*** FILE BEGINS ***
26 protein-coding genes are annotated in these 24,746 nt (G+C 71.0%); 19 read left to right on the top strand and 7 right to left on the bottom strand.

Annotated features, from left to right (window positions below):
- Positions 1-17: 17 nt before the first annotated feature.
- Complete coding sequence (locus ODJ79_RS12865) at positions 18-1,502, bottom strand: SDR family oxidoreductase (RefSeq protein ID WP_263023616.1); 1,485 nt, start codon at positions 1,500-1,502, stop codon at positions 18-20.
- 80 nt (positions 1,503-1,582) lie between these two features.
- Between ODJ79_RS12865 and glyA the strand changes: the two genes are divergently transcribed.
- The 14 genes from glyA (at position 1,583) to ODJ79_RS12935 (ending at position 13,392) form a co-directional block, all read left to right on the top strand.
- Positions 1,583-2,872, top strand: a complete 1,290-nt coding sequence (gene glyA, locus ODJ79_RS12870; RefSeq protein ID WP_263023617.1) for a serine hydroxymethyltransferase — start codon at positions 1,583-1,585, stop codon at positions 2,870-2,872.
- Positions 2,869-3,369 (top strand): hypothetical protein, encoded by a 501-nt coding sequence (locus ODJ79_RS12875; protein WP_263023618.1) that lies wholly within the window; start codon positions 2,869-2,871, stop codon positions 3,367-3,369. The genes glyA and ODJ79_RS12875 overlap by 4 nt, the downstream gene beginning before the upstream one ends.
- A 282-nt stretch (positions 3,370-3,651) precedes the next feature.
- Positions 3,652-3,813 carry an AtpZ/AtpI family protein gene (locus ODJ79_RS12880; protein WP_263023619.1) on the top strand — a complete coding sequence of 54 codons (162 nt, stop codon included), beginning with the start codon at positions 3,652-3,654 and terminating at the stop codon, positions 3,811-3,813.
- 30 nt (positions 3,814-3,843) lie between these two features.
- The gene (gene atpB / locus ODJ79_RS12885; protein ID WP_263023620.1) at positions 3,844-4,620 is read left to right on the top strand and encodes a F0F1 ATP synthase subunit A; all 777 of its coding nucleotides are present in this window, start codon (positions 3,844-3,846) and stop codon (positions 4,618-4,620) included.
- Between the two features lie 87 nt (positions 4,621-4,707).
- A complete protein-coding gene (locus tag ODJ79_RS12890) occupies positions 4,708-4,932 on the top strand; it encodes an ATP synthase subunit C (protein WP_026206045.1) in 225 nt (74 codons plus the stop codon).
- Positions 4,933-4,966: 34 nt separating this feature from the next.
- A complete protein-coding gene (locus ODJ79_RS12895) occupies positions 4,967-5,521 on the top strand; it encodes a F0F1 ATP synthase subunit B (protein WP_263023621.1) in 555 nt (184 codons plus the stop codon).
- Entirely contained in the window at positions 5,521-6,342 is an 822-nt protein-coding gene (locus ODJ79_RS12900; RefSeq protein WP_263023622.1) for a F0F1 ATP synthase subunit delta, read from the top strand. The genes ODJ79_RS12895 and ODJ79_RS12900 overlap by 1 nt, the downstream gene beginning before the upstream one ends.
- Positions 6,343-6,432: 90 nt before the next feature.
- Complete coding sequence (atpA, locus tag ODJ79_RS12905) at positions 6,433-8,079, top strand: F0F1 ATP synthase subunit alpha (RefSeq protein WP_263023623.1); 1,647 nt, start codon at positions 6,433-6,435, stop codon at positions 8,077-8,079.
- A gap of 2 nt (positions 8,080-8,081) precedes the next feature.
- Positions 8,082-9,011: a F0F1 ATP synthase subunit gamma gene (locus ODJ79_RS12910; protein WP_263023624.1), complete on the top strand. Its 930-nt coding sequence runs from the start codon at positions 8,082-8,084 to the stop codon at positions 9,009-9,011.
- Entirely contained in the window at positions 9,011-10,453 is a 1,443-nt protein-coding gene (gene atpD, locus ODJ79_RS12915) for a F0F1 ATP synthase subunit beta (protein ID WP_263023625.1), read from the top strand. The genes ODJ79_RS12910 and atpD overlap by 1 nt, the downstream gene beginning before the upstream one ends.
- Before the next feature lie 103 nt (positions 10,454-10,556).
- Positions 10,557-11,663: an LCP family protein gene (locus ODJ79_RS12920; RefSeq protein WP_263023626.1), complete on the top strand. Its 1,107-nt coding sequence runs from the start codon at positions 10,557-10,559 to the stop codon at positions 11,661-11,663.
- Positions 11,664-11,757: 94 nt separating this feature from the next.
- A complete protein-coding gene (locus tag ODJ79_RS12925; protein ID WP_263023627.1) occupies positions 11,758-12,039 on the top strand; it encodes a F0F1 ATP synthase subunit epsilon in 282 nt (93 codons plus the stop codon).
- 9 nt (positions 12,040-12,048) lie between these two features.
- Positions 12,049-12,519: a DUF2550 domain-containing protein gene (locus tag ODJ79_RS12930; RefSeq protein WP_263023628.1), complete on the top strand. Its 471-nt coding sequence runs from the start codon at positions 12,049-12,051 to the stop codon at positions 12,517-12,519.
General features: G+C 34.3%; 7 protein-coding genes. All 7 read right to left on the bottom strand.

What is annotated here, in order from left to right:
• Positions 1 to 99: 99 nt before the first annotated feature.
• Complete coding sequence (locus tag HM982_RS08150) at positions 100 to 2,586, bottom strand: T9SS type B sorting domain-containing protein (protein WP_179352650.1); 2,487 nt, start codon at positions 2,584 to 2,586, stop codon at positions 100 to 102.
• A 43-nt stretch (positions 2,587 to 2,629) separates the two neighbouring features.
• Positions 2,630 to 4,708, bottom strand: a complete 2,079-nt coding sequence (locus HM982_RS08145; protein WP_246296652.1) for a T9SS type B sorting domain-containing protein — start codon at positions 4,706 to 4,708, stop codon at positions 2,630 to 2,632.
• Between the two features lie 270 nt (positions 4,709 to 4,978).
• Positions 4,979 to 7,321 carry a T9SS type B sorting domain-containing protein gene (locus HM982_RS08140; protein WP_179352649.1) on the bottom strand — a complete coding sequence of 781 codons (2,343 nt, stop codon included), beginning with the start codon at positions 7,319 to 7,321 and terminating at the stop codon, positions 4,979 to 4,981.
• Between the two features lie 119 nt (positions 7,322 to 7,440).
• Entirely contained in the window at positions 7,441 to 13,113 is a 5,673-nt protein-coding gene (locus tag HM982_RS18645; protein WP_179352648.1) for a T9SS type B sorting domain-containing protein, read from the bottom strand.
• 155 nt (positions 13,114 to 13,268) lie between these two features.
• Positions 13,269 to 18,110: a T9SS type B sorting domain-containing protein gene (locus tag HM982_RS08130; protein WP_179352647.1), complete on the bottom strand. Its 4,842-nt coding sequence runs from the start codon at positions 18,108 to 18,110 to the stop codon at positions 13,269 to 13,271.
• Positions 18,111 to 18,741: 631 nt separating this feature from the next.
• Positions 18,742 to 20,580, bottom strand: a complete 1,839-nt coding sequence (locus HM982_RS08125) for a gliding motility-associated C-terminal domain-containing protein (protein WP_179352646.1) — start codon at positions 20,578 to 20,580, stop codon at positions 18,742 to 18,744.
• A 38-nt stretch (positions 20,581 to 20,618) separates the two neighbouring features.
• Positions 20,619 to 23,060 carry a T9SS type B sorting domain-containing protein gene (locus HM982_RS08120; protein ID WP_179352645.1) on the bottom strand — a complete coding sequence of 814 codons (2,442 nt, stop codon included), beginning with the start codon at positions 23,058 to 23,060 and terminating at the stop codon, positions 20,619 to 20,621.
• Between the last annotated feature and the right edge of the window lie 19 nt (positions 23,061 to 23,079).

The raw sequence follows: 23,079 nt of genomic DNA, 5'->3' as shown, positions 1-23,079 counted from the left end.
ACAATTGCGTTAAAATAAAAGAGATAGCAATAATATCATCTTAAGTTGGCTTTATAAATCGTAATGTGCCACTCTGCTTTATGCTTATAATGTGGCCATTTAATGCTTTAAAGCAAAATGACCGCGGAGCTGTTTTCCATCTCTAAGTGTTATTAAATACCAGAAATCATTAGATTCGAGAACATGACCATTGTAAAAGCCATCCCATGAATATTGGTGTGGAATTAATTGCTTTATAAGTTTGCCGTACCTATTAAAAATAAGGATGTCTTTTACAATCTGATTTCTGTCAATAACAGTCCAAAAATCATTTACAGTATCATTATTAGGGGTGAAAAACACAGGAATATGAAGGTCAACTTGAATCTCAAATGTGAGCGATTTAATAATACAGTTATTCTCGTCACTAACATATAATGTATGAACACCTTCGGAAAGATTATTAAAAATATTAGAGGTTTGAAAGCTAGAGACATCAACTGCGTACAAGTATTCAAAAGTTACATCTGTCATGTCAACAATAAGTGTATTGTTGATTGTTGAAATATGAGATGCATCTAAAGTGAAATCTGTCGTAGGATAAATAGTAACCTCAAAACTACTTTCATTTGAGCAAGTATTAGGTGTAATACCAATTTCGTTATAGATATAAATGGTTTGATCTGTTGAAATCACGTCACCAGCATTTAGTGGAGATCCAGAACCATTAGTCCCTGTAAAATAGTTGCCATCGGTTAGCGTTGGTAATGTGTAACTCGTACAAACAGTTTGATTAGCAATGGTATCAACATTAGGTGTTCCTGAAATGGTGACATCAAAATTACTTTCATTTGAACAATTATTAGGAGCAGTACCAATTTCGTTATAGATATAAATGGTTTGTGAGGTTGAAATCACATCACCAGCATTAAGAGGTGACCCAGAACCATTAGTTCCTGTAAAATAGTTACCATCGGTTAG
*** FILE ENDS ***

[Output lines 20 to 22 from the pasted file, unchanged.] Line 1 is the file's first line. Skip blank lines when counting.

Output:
- Complete coding sequence (atpA, locus tag ODJ79_RS12905) at positions 6,433-8,079, top strand: F0F1 ATP synthase subunit alpha (RefSeq protein WP_263023623.1); 1,647 nt, start codon at positions 6,433-6,435, stop codon at positions 8,077-8,079.
- A gap of 2 nt (positions 8,080-8,081) precedes the next feature.
- Positions 8,082-9,011: a F0F1 ATP synthase subunit gamma gene (locus ODJ79_RS12910; protein WP_263023624.1), complete on the top strand. Its 930-nt coding sequence runs from the start codon at positions 8,082-8,084 to the stop codon at positions 9,009-9,011.